The Zim govt is reportedly looking at the possibility of adopting cryptos and blockchain technology according to The Sunday News. The revelation was made at the Computer Society of Zimbabwe ICT Summit in Victoria Falls this past week by Rtd Brigadier General, Charles Wekwete the Permanent Secretary and Head of e-government Technology Unit in the Office of the President and Cabinet:
“Governments are still trying to understand and properly trying to create policies on how to deal with it. In our case, initially we were trying to understand their implication because they are a fundamental departure from previously known financial instruments and there are a lot of fears about cross border movement of funds, money laundering, externalization of funds and illicit flow of funds to fund illicit issues.”
“So Government has put in place mechanism to try and gather views from various sectors of society in order to eventually formulate policies. There have been pronouncements by Minister of Finance and Reserve Bank of Zimbabwe and it’s such as complex area. Sooner or later Government will make statements but we have not gotten there yet, the consultative process is already underway”(via Sunday News)
It’s strange that our government still sees cryptos as a great unknown. There are plenty of case studies in Zimbabwe. A good example is the Golix debacle which should have been an opportunity to test out the platform (crypto exchanges) in the confines of the sanitary environment instead of just banning them.
An environment much like the Reserve Bank of Zimbabwe’s (RBZ) Fintech Regulatory Sandbox, which (surprise surprise…) crypto and blockchain tech startups were excluded from. It would have been a great advantage for the government/regulator to learn from local entrepreneurs who are fixing local issues through the blockchain.
One instance that was particularly frustrating was Minister for Finance Prof Mthuli Ncube saying that he found a remittance solution in Dubai for Zimbabwe, while there is a local startup called Uhuru that is doing exactly that.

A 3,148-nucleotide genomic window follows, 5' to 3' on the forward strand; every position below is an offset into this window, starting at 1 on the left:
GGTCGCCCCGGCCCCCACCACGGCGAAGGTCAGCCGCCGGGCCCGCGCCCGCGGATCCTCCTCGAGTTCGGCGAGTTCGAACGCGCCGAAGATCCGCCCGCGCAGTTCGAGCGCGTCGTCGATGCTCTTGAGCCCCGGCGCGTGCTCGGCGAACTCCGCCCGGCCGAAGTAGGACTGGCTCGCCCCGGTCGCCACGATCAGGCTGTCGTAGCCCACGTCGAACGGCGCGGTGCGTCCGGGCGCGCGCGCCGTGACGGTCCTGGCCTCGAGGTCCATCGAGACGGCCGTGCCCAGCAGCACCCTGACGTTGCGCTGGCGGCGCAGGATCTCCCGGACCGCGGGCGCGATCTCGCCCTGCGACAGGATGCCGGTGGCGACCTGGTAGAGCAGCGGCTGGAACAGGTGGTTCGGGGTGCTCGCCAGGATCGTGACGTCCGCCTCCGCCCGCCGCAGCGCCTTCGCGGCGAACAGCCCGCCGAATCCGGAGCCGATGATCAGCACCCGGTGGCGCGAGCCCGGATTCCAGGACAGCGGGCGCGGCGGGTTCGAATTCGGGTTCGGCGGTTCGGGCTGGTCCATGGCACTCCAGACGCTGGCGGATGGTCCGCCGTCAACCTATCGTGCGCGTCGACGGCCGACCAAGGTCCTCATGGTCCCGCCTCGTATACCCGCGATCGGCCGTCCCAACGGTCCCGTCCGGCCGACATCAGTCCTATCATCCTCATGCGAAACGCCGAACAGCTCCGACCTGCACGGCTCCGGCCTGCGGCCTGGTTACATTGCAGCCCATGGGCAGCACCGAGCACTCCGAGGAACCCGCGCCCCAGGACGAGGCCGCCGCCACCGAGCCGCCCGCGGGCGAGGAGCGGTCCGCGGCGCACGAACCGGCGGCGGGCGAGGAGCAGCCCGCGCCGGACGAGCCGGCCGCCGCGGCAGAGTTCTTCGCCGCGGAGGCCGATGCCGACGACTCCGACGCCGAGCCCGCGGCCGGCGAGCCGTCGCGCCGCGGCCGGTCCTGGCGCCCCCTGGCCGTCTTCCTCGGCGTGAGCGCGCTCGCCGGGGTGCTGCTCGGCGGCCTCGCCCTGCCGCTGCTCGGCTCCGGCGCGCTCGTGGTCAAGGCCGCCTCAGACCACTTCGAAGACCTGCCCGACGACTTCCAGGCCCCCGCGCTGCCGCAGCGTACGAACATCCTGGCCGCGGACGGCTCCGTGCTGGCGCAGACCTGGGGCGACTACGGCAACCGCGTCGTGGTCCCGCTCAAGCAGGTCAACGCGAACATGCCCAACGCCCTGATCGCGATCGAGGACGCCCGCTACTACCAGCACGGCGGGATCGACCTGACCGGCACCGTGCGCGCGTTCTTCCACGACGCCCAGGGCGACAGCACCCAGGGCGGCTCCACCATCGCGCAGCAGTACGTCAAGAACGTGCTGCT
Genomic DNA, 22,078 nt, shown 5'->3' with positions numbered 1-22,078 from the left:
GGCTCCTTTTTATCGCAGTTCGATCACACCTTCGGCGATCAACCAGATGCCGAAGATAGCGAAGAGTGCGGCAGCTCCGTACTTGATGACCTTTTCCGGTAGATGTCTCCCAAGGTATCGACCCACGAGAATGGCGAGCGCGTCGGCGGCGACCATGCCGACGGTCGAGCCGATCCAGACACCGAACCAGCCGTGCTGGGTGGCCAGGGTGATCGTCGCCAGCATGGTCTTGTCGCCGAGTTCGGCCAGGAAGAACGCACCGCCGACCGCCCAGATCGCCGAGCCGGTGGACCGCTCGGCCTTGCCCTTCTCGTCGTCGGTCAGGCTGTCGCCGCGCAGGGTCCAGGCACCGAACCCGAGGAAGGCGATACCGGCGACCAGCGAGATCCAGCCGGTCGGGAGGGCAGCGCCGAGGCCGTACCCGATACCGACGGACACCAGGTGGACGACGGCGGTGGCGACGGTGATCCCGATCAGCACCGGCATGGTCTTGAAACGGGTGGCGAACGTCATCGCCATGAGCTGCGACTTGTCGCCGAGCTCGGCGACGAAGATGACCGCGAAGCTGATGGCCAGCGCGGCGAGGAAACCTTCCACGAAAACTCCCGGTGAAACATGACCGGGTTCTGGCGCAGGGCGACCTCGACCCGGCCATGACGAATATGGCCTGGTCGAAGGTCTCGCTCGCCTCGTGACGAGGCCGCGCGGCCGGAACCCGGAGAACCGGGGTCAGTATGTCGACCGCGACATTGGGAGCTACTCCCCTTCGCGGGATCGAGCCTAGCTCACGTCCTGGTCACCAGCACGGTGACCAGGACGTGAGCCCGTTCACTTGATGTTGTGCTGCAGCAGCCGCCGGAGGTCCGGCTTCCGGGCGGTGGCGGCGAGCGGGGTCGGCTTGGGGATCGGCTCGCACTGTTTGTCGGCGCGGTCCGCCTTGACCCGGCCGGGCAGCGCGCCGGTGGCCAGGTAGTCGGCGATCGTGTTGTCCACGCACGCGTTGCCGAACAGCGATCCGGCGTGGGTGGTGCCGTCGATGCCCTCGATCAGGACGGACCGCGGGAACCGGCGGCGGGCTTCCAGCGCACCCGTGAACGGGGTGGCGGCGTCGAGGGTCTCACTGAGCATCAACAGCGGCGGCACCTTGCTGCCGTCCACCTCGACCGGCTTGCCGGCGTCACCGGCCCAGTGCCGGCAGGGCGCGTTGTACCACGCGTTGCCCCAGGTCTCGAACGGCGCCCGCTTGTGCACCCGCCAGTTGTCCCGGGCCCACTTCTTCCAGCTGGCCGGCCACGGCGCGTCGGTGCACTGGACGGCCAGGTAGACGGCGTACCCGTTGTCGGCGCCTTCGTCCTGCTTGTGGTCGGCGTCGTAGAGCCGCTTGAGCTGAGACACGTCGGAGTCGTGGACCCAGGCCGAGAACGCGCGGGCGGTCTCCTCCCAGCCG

I visited the DMCC CRYPTO CENTRE in Dubai, which is a fascinating incubation hub for crypto currency and payment solutions. Came across solutions that could lower charges for diaspora remittances. pic.twitter.com/krhW8EJHLE— Prof. Mthuli Ncube (@MthuliNcube) September 9, 2021
To make matters worse, ZimboCash has been in existence on and off over the last couple of years. As far as anyone knows ZimboCash is only operational with the blessing of the central bank. The company will have some vital insights from the KYC issue which forced it to temporarily shut down.
To top it all off Prosper Mwedzi, a local financial service lawyer and blockchain technology enthusiast crafted an entire bill on Cryptocurrencies and Blockchain Technology for Zimbabwe. The bill was made with the concerns of money laundering, business registration, powers of the regulatory body and many others in mind.
Furthermore, the Zimbabwe Blockchain Technology Think Tank publish an entire study about the adoption of crypto in the country.
Everything is there to start testing out cryptos but for whatever reason, we have to go through an unnecessary “consultative phase”.